South African Social Security Turning to Mobile Payments?
We all know that mobile payments mean convenience for the end user, and these days, that’s a valuable point unto itself. In fact, it’s so valuable that some government agencies are looking to use mobile payments as a way to disburse grants to recipients. That’s exactly what’s going on with the South African Social Security Administration (SASSA), who’s looking more closely at mobile payments-based grant payments.
It’s not the first time such a move has been considered; back in 2016, both Vodacom and MTN were involved in mobile money in the region, but pulled out and shut down said offerings. The duo had found success in other markets, but South Africa proved a problem as there was a comparatively high rate of banking use involved. Since much of Africa is unbanked, except South Africa, there was a distinct problem there.
Fast forward to the modern day, where SASSA is facing a problem; Net1’s Cash Paymaster Services are planning to give up control in September, and that’s got SASSA scrambling for a new way to pay out its social grants to the 17 million South Africans who use them. Mobile money is jumping to the top of the list, and word is that SASSA has already made some moves on that front.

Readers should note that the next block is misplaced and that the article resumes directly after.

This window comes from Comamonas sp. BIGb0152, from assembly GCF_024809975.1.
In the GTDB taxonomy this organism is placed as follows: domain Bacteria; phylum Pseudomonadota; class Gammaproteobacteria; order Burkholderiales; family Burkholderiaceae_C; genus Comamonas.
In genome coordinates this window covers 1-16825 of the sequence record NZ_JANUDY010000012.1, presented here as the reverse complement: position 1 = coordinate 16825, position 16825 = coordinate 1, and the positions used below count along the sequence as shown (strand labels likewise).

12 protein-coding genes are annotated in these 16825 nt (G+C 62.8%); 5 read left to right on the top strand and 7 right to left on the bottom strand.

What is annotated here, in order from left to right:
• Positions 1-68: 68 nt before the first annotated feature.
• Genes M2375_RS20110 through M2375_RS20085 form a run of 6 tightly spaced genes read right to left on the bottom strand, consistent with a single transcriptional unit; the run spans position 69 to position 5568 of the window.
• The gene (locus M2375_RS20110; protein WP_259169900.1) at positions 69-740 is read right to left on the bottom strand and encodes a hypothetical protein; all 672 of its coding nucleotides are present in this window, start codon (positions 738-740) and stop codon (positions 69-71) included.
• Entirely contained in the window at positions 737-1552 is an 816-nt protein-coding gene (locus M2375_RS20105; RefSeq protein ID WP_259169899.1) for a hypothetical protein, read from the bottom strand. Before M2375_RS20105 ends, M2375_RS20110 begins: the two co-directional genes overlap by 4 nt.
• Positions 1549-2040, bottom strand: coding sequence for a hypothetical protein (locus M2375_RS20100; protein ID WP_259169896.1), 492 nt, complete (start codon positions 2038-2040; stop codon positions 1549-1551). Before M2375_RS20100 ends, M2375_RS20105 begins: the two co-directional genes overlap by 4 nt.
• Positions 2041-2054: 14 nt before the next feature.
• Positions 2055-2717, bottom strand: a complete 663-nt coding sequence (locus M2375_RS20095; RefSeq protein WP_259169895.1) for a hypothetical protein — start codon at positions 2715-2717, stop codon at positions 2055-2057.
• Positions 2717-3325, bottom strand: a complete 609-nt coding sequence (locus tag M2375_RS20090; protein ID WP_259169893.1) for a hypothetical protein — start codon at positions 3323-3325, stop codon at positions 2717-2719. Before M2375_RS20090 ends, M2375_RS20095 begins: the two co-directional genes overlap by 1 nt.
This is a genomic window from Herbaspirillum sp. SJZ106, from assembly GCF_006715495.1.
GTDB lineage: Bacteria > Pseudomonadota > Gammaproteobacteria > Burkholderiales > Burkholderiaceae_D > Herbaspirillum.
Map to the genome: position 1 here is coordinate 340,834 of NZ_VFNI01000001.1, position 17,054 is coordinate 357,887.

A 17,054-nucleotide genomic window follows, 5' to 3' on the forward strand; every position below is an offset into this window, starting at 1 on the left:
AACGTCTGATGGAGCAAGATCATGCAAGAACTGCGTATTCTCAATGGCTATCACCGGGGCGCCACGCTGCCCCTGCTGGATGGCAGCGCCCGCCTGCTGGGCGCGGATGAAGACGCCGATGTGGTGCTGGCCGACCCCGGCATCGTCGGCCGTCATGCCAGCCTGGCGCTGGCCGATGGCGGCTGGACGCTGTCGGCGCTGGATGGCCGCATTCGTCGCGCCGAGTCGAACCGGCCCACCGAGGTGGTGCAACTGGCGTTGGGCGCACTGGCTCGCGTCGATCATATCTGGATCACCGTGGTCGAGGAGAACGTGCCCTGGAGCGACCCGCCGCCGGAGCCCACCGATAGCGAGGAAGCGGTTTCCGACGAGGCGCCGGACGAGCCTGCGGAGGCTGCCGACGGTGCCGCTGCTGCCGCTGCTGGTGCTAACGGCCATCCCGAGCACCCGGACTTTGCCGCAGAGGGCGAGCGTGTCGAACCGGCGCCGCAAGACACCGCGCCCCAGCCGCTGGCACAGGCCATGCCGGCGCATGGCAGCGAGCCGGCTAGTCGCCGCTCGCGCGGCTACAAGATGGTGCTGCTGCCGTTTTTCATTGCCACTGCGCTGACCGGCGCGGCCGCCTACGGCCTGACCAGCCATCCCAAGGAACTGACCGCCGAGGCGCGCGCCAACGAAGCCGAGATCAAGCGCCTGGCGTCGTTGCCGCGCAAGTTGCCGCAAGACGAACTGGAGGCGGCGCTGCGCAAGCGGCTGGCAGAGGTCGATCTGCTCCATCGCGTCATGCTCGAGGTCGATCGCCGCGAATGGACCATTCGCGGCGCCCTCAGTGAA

While the measures have been gradual so far, they are working; last month, 2.5 million users received grants by cash at SASSA paypoints, and that number is down to 1.9 million this month. SASSA intends to continue to push for further reductions every month clear through to September.
Such a move would likely reduce SASSA’s costs; while paying out cash directly is a cost that wouldn’t change much, the costs of needing to maintain paypoints is a cost that can be reduced. That would certainly give SASSA’s budget a hand up and might even result in some tax cuts for the taxpayers who make such grants possible. We’ve already seen mobile payments work on gear nowhere near state of the art, so that’s a further plus in infrastructure need.
It’s not ready for prime time yet, but SASSA may be on to something here; cards, stamps…these things cost money. A few digits on a phone display cost much less yet do the same good.